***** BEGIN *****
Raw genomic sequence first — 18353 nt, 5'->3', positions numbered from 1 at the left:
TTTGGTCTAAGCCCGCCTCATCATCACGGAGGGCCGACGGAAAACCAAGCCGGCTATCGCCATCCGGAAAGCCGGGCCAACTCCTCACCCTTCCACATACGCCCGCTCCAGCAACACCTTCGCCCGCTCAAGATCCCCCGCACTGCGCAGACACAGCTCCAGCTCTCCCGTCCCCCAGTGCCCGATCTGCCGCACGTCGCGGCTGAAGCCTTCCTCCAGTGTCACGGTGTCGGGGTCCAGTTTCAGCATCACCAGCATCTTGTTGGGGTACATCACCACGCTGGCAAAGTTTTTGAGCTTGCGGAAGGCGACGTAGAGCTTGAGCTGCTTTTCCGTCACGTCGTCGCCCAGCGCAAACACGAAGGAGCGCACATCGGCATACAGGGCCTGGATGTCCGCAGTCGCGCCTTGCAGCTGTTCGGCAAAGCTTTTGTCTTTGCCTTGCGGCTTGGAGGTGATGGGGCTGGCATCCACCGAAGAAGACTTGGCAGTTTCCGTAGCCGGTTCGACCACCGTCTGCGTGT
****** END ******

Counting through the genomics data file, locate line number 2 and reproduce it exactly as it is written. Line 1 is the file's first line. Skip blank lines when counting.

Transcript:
TTTGGTCTAAGCCCGCCTCATCATCACGGAGGGCCGACGGAAAACCAAGCCGGCTATCGCCATCCGGAAAGCCGGGCCAACTCCTCACCCTTCCACATACGCCCGCTCCAGCAACACCTTCGCCCGCTCAAGATCCCCCGCACTGCGCAGACACAGCTCCAGCTCTCCCGTCCCCCAGTGCCCGATCTGCCGCACGTCGCGGCTGAAGCCTTCCTCCAGTGTCACGGTGTCGGGGTCCAGTTTCAGCATCACCAGCATCTTGTTGGGGTACATCACCACGCTGGCAAAGTTTTTGAGCTTGCGGAAGGCGACGTAGAGCTTGAGCTGCTTTTCCGTCACGTCGTCGCCCAGCGCAAACACGAAGGAGCGCACATCGGCATACAGGGCCTGGATGTCCGCAGTCGCGCCTTGCAGCTGTTCGGCAAAGCTTTTGTCTTTGCCTTGCGGCTTGGAGGTGATGGGGCTGGCATCCACCGAAGAAGACTTGGCAGTTTCCGTAGCCGGTTCGACCACCGTCTGCGTGT